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Riocárd Ó hOddail / Richard Huddleson: 'Traces of Translation'

Published on 5th December 2019

 “Traces of translation” – doesn’t that sound terribly grand? For me, this string of words summons up images of battered and bruised drafts covered in browned tea and coffee rings, with a helping of blood-red scribbles from my supervisor. These unsightly traces, perhaps somewhat reminiscent of Van Gogh’s TheStarry Night or a sanguine piece by Vincent Castiglia if you squint for long enough, reveal the presence of the all-too-human (and, ergo, very tired) translator and revisor at work. And yet, when the pages end up in the recycling bin, those unique little traces are gone forever. For others, the traces of translation only become visible in some poorly-worded sign or a hilarious hotel notice, probably slapped together by some dubious online machine. These may merit a quick smirk and are then banished from our minds.

 When we dive into the language that frames Translation Studies, there’s nearly always a mention of ‘fidelity’ – this idea that the translation outcome needs to be as close as possible to the source text. In the 1980s, feminist translation scholars in Canada were right to call out this sexist framing, which likens the text to a woman and/or the female body. Nevertheless, zealous adherents to the concept of fidelity continue to push their view, unwavering in their belief that everything in this world is streamlined, comparable, and fully translatable. In the past, particularly when it came to translating religious texts, this outlook stirred up heated arguments and disagreements. These spats then resulted in nothing short of genocide – just look at how Pope Innocent III dealt with the Cathars in Languedoc as they distanced themselves from the Catholic Church. And, at times, this fervent dogma didn’t even make much sense. Spanish inquisitors, who favoured the older versions of the Bible in Latin above all, would hunt down, torture, and murder translators who worked from Biblical sources in Hebrew – despite Biblical Hebrew being the main source language for nearly all the Books in the Old Testament.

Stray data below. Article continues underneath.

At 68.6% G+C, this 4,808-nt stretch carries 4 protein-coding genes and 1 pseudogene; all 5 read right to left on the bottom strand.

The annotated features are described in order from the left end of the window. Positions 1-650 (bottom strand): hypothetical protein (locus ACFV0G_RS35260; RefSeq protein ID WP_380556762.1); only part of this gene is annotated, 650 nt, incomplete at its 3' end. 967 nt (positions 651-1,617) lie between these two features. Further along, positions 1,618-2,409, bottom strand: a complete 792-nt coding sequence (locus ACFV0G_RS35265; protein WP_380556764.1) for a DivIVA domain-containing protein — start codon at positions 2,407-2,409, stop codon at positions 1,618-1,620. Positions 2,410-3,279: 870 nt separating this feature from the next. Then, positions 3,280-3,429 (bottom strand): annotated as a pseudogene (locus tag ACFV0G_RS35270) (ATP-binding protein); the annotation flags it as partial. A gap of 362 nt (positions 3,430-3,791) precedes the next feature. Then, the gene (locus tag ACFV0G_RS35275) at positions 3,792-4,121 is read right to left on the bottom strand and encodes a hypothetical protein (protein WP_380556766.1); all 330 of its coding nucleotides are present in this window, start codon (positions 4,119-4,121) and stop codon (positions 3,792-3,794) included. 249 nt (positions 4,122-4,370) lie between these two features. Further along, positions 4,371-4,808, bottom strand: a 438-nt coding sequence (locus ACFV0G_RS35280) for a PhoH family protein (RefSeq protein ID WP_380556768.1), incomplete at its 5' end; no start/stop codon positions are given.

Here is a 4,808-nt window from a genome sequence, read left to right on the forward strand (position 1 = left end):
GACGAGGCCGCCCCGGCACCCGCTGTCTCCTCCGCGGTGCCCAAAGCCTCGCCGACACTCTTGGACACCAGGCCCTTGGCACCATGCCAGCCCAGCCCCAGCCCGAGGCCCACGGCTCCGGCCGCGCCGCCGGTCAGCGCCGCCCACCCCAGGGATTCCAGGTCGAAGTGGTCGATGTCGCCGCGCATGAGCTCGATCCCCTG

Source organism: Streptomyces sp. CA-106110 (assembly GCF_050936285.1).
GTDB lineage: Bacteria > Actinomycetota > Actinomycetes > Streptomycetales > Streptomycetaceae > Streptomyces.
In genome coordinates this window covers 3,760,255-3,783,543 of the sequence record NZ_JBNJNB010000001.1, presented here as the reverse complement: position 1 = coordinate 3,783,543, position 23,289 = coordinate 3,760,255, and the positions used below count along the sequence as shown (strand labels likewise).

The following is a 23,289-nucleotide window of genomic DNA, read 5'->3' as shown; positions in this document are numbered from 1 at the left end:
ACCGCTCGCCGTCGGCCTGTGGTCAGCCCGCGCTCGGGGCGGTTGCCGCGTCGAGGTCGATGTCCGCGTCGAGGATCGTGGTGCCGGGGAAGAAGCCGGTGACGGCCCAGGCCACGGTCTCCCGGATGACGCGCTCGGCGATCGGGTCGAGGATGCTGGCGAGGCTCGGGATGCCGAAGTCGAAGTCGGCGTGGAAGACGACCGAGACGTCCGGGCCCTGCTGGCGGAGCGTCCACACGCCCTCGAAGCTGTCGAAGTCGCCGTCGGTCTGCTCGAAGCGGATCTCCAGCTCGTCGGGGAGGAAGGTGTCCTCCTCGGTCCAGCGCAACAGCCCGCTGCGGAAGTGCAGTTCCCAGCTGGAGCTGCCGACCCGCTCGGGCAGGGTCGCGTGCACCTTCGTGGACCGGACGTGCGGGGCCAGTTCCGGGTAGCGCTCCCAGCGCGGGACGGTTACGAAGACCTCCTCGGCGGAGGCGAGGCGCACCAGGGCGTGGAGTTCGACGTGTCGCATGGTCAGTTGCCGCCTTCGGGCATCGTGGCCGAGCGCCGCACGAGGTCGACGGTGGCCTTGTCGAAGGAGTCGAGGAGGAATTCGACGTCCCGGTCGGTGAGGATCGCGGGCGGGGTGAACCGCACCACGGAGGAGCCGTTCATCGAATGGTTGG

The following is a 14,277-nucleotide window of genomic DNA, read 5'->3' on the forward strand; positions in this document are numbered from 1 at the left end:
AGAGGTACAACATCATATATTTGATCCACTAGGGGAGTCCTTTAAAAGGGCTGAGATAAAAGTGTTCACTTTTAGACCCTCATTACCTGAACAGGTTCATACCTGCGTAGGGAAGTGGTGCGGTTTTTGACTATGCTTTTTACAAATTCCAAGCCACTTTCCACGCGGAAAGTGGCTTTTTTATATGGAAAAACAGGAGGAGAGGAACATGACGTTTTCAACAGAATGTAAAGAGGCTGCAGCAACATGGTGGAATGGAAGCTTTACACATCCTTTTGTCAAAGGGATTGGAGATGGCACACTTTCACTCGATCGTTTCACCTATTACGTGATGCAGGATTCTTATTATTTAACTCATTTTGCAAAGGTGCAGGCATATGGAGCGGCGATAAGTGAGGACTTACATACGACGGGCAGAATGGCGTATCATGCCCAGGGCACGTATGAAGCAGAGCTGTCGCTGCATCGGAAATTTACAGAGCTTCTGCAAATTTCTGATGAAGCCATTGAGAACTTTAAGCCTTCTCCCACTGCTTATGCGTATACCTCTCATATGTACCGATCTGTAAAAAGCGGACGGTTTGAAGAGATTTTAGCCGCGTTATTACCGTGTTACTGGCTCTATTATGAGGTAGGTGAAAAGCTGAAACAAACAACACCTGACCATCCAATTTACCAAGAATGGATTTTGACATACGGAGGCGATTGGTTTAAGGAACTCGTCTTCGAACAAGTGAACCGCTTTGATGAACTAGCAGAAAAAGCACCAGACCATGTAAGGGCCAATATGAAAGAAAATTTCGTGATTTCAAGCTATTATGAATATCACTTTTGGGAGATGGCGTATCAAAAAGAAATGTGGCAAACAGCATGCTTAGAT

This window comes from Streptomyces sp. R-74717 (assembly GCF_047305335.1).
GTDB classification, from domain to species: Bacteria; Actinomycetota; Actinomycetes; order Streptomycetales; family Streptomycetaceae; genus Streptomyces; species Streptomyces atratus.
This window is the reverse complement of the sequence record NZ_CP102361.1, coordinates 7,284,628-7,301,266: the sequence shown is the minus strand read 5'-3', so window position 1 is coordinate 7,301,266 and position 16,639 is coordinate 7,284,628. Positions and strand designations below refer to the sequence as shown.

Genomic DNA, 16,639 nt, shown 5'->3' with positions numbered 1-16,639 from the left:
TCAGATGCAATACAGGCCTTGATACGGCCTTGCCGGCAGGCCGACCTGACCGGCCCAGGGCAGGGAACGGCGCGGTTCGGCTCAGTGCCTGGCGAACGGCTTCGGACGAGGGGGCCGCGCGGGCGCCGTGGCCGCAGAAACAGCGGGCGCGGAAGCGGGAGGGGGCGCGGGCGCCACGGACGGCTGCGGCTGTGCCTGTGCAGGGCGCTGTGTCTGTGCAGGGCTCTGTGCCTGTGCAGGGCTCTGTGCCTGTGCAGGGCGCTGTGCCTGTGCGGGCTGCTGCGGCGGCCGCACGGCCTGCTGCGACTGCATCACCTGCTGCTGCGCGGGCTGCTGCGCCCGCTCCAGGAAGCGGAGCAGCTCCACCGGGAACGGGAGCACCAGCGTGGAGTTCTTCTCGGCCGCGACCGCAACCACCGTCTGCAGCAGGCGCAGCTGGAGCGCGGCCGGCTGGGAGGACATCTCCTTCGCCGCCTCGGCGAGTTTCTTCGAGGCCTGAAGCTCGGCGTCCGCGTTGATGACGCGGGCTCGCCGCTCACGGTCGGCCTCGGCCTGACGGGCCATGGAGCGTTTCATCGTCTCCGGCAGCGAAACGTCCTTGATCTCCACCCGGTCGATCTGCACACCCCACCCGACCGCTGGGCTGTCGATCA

Nowadays, before we allow our promiscuous little texts to be burnt alive at the stake, we may want to reframe the debate. Haroldo de Campos, a Brazilian poet and translator, frames translation as a beneficial act of cannibalism – odd as that may sound. The translator devours and consumes the foreign text, boils and digests its content and context in their stomach, absorbing it as nourishment, and then spits out a translation. Whilst this liberal approach to translation is a breath of fresh air (or a slab of fresh meat) to some, we’re stuck in this sticky, limiting frame of power: Which culture or language can devour the other? Which cultures or languages are delectable, and which ones are unreservedly rancid? And, central to the plot of Mean Girls, who can sit with us at the cannibals’ table?

 Within all of these fiery debates, we quickly lose view of the translator, the (all-too-often) invisible figure who helps us see meaning in what was previously blather. We overlook the traces of the translator within the text, unless a benevolent publisher has given in to adding a translator’s note. And we are ignorant of the traces of text that are tattooed on the translator’s skin once the job is done.